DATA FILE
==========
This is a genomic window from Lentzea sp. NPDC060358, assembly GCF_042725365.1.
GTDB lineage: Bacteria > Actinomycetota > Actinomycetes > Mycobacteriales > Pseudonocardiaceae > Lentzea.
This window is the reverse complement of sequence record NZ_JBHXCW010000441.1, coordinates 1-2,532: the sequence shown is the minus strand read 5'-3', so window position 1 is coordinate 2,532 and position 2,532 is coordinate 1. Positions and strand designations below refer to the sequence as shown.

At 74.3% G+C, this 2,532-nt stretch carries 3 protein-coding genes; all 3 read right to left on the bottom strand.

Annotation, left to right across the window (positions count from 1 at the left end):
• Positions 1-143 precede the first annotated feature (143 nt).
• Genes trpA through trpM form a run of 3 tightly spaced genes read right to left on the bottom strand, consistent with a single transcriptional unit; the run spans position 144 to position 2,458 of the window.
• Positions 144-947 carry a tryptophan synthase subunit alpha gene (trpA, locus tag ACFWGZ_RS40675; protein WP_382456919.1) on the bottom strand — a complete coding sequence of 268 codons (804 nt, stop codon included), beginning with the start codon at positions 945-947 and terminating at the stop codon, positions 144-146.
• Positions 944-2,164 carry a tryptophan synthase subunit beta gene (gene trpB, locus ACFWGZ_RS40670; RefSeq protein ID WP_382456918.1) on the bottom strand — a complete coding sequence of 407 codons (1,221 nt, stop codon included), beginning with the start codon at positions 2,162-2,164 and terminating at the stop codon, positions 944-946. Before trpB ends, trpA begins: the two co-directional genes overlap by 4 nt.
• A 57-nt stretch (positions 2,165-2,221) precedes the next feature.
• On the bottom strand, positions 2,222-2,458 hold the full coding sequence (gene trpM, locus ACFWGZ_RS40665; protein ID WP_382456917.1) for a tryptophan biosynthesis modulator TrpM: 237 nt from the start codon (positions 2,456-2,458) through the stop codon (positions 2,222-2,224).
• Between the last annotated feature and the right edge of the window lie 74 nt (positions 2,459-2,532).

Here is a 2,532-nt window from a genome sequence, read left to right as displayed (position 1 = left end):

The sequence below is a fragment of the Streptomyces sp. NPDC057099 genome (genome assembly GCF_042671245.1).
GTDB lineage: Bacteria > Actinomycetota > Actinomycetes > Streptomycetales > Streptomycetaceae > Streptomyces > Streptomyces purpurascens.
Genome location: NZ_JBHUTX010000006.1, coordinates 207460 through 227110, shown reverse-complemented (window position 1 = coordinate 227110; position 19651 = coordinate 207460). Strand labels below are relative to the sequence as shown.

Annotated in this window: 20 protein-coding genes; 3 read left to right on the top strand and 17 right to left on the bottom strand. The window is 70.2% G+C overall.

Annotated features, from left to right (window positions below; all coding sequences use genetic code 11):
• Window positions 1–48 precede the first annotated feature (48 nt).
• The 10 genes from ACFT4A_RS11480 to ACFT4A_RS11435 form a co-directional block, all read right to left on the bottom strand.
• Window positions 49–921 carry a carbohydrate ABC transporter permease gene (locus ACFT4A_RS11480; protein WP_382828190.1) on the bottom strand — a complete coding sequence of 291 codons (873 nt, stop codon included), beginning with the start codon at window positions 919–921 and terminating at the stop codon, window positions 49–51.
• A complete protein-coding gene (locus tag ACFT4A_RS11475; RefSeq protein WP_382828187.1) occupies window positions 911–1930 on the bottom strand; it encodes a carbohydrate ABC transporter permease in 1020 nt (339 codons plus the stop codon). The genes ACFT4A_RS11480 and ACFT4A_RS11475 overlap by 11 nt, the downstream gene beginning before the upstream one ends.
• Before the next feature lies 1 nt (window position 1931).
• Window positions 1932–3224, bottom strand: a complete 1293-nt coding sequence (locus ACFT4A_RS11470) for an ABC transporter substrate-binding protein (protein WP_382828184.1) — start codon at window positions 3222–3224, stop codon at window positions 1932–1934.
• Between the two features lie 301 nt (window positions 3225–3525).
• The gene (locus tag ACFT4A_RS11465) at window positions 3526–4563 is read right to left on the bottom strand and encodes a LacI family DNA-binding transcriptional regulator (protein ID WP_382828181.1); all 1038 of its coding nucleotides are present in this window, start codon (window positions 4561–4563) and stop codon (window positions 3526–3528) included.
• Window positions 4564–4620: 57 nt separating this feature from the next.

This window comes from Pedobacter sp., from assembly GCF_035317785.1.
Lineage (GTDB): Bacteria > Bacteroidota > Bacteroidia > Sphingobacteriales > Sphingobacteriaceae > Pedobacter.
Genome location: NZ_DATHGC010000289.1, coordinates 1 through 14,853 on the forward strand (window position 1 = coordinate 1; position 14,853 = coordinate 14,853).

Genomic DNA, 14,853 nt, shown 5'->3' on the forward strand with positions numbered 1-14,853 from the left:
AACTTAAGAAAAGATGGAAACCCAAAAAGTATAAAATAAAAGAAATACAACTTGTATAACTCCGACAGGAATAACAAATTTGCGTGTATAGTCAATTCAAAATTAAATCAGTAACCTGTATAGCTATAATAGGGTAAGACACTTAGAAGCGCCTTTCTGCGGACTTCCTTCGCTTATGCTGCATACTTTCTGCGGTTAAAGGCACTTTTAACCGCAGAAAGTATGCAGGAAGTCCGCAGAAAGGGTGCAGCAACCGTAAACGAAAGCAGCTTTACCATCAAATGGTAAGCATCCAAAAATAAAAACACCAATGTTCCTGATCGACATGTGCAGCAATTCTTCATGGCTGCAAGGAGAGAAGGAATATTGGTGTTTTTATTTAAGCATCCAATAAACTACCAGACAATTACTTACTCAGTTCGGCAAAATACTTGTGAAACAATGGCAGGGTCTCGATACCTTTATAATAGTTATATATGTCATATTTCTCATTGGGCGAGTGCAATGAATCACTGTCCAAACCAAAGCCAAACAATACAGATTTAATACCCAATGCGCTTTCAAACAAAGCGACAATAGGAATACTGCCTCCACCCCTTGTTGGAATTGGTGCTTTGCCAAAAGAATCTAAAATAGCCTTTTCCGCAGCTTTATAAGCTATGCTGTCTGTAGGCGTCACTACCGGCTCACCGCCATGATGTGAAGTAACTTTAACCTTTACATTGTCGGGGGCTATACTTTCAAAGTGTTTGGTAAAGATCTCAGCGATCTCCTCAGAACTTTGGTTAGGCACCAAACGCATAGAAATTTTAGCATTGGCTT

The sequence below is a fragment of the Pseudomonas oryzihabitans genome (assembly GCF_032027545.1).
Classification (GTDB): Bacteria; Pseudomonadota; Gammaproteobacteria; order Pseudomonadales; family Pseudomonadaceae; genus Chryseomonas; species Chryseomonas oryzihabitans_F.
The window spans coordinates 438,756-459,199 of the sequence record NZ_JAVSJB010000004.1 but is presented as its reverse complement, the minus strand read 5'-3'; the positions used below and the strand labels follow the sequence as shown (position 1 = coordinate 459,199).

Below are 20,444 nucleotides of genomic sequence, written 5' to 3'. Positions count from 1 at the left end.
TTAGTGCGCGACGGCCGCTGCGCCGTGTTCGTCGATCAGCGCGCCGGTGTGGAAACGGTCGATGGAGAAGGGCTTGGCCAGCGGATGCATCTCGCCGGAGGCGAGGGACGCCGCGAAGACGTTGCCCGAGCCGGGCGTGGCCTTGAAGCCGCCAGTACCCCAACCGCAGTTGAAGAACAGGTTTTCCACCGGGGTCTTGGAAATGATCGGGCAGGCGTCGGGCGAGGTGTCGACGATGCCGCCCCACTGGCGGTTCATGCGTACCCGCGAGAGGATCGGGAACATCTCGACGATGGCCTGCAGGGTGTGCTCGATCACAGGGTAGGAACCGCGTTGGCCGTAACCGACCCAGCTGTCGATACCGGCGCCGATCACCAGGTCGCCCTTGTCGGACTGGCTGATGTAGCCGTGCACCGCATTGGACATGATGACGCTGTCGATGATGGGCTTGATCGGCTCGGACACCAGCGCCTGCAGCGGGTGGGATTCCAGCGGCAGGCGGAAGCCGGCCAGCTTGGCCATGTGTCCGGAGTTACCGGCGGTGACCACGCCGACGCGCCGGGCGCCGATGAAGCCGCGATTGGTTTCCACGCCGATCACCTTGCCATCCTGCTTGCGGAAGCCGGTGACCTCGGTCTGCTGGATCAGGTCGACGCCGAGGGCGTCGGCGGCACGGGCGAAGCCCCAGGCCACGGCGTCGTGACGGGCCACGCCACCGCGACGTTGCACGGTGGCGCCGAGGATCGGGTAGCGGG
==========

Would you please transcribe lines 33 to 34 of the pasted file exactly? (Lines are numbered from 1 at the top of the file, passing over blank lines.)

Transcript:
The sequence below is a fragment of the Pseudomonas oryzihabitans genome (assembly GCF_032027545.1).
Classification (GTDB): Bacteria; Pseudomonadota; Gammaproteobacteria; order Pseudomonadales; family Pseudomonadaceae; genus Chryseomonas; species Chryseomonas oryzihabitans_F.